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Et Moriemur – Tamashii N0 Yama Award winner

Et Moriemur
Tamashii N0 Yama
by Justin "Witty City" Wittenmeier at 14 February 2022, 1:10 AM

ET MORIEMUR is a doom metal band from Prague who formed in 2008; “Tamashii No Yama” is their fourth full length album and released their debut EP in 2009. Although I discovered the band on their previous album, the Greek inspired “Epigrammata,” and knew full well they were going for a different sound for this latest album, I was still not prepared for the journey my ears embarked upon.  This Japanese themed album is extremely diverse and filled to the brim with unique doom music that is unlike anything I’ve heard before.

So much has been done before in music as a whole so finding something truly different and out there is rare.  There is a difference between going against the grain and truly being a different type of grain.  There are few truths in the world so when you see one, you know it.  And the truth is there isn’t any band out there like ET MORIEMUR and there sure as hell won’t be an album like this within the doom world for a long time, if ever. I know little, if anything, about Japan, its people and their culture so I can’t really speak to how “Japanese” this album really is but it is obviously diverse with style and sounds that are very uncommon to the genre.  Traditional instruments like cello, harp, violin and even some I’ve never hear of before, like shakuhachi, blend in smoothly, flawlessly, and effortlessly with ET MORIEMUR’s brand of extreme and atmospheric death doom.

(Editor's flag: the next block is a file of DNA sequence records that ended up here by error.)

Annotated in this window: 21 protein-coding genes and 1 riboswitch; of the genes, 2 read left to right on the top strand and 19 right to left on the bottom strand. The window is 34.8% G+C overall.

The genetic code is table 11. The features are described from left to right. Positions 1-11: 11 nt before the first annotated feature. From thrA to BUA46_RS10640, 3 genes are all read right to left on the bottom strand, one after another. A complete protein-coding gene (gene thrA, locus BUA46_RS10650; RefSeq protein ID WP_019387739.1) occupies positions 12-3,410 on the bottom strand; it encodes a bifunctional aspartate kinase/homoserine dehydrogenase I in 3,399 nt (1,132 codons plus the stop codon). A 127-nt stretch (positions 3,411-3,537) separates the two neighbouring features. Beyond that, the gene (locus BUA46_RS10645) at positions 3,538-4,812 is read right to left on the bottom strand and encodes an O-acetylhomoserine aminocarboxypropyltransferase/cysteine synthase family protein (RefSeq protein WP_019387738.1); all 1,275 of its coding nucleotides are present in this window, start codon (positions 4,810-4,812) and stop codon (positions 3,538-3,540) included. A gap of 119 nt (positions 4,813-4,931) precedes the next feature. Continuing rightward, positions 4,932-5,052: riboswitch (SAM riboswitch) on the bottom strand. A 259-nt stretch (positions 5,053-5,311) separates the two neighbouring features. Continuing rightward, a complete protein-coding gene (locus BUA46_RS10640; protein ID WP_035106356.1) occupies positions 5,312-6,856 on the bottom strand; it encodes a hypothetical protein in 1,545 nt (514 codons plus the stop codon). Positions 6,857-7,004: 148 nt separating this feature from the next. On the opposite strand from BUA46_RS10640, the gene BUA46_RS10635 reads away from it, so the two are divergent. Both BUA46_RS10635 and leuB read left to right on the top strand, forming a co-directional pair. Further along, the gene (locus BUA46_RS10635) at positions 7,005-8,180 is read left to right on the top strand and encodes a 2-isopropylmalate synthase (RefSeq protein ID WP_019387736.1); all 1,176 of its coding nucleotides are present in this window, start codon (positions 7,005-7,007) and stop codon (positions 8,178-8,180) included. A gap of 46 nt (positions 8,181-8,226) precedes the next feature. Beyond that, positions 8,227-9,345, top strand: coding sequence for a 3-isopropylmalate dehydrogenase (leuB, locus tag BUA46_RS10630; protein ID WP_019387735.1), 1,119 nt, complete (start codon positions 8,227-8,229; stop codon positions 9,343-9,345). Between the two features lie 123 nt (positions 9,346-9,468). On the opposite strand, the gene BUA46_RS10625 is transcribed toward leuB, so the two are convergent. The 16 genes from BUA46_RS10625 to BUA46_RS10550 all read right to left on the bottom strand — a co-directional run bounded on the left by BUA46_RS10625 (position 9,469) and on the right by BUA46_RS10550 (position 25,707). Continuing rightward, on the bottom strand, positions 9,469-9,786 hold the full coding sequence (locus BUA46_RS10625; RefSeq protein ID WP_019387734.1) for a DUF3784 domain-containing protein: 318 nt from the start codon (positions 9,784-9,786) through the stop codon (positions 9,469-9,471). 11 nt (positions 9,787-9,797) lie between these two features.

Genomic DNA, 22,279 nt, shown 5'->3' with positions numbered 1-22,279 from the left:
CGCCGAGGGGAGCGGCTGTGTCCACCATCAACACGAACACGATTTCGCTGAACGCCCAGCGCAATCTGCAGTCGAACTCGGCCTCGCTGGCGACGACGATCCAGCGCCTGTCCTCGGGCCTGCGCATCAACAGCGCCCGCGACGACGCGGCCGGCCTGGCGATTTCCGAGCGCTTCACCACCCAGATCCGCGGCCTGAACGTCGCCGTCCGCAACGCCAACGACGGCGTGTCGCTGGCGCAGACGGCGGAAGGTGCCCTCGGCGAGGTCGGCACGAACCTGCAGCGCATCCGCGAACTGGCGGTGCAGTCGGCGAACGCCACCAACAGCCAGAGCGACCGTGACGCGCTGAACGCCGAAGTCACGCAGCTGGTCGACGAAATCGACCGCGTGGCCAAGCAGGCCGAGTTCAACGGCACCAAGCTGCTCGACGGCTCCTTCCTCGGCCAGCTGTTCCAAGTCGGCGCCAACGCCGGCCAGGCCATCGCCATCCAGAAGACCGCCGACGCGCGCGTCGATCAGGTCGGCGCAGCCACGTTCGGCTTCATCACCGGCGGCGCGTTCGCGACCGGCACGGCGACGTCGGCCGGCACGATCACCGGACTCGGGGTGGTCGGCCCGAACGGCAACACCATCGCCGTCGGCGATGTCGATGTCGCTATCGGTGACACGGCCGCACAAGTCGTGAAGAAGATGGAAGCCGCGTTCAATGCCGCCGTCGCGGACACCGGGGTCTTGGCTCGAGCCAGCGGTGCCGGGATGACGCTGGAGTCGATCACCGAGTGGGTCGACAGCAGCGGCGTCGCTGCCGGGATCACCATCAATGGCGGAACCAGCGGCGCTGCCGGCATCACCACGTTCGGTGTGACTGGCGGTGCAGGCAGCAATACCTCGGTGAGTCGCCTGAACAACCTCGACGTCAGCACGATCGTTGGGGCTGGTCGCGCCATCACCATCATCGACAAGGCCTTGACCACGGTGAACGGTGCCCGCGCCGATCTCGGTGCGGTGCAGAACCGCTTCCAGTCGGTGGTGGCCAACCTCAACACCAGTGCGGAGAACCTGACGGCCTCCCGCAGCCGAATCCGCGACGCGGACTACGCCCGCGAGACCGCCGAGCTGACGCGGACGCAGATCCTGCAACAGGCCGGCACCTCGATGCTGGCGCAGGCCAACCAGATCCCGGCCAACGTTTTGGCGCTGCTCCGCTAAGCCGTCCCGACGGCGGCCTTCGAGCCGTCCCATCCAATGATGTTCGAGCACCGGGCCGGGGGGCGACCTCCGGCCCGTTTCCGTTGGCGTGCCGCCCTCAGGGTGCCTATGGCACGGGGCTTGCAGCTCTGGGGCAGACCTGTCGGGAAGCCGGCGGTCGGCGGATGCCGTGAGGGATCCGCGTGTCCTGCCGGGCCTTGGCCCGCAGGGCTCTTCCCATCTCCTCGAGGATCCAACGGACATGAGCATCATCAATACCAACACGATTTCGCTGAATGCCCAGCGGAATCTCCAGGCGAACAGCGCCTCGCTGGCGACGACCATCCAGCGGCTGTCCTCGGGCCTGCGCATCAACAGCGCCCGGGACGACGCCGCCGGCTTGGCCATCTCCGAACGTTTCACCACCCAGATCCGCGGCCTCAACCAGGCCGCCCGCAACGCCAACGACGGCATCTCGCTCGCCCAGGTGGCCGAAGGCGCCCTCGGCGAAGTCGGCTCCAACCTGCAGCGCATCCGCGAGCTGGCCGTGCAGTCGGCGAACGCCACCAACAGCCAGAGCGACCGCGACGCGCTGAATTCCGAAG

I’m not sure if “Tamashii No Yama,” is meant to be one long song but it is obviously meant to be listened to straight through.  One song, “Takamagahara,” is nearly fourteen minutes in length while another song, “Sagami,” isn’t even two and a half minutes long.  The point is, this is an album that is less concerned with structure and traditional approaches to doom and more concerned about letting its vision shine through with adventurous and smooth flowing songs that are all connected to each other in some way.  Considering the sound of their previous album, this was a brave step to switch gears like this.  But taking liberties with their sound isn’t all that is happening across the seven track, forty minute run time. Taking additional liberties within the confines of this sound is what makes the album stand out so well.

The opening track, “Haneda,” is a perfect example.  Even for an album that stretches the boundaries of doom, this song desires to stretch the album itself into more.  “Haneda” opens the album with as song that is not only instrumental but also not even metal.  The testicle fortitude required to make the opening song of an album like this a clean piano instrumental is rivaled only by how goddamn moving the song is.  Even after pressing play for the first time and thinking, “What the hell is this?” I was still both hooked and intrigued. “Sagami,” serves as a bridge from the clean intro to the heavier aspects in the next track but works well on its own merits.  The clean keys, simple yet lush, continue their backdrop while the death growls/dreams combine with the heavy yet sometimes melodic guitars for doom that manages to both be grim and majestic.